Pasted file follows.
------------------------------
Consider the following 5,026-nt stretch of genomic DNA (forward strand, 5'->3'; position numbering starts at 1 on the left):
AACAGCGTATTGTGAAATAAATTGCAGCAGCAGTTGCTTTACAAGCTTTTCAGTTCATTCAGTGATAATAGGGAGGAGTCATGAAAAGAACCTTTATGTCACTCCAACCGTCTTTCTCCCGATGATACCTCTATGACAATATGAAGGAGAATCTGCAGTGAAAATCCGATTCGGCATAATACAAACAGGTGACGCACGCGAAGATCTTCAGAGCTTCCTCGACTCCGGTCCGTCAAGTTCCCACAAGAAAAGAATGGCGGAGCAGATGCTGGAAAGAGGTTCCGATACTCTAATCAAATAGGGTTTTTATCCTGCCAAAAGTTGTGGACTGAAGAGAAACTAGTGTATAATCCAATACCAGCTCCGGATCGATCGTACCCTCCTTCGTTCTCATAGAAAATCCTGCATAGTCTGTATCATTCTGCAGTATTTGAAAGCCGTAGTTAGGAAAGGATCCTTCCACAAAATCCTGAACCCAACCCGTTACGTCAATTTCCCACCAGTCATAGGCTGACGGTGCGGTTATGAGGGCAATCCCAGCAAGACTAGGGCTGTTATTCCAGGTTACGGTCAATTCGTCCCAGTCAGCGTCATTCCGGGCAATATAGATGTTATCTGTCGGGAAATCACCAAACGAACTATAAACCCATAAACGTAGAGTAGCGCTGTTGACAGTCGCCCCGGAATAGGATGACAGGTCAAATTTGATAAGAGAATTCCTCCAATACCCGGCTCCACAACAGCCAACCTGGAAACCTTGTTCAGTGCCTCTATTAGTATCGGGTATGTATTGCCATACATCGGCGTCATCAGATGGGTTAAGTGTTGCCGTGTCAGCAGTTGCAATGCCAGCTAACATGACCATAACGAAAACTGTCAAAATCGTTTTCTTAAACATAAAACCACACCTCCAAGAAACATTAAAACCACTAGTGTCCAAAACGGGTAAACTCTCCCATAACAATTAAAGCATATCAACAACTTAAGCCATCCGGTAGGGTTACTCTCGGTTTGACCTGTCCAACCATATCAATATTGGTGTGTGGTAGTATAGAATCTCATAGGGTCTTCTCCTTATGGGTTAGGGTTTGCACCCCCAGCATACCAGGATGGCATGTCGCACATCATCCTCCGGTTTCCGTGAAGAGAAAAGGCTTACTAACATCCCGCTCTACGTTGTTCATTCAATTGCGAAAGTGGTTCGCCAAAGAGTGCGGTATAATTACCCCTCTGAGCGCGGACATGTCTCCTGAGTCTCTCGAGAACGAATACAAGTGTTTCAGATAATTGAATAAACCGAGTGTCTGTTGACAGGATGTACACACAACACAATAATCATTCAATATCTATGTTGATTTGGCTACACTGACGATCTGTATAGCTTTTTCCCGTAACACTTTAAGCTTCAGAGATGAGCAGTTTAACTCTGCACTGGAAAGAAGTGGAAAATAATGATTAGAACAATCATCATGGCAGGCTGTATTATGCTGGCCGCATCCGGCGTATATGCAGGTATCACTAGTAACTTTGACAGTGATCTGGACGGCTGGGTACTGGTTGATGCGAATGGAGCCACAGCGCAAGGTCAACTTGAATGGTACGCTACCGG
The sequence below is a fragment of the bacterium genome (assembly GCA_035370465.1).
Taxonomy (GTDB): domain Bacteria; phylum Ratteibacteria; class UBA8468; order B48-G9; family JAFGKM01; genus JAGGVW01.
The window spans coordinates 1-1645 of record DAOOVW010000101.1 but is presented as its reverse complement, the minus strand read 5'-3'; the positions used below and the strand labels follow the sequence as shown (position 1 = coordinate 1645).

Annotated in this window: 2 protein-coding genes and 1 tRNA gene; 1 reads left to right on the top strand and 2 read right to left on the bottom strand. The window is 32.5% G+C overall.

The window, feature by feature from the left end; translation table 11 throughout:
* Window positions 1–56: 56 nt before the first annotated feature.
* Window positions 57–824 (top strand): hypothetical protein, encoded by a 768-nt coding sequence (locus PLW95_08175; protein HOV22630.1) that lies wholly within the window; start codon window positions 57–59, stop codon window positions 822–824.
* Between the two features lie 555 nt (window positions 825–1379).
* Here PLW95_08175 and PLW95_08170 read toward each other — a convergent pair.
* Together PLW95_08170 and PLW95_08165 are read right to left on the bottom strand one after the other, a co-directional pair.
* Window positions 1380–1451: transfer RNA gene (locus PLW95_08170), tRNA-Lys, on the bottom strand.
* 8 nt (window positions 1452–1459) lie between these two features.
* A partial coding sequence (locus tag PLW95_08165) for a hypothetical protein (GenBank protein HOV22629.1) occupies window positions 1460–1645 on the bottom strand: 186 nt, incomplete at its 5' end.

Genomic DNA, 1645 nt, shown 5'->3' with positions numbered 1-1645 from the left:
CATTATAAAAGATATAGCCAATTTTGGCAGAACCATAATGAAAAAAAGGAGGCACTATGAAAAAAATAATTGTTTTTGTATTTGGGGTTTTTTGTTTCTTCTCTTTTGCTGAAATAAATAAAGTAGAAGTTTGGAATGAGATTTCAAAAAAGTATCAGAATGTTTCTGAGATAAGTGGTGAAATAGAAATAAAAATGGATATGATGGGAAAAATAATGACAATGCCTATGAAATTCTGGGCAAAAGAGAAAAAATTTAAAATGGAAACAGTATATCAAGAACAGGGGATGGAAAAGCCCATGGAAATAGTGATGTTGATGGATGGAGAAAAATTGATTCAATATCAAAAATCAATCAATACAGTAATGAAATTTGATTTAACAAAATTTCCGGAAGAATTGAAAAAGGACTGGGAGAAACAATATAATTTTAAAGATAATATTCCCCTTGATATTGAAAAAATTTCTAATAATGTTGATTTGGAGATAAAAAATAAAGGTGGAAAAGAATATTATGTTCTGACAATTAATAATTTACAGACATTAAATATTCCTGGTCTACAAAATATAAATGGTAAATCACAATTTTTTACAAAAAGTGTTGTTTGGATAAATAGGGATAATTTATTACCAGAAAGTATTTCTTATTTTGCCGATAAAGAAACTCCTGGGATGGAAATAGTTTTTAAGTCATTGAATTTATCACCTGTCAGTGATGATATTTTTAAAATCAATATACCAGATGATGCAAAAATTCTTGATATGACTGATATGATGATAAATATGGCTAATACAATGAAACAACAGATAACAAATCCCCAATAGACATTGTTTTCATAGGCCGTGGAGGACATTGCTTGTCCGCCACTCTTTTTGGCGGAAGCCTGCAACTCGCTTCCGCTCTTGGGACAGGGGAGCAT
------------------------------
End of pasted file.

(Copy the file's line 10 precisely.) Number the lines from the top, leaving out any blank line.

* Between the two features lie 555 nt (window positions 825–1379).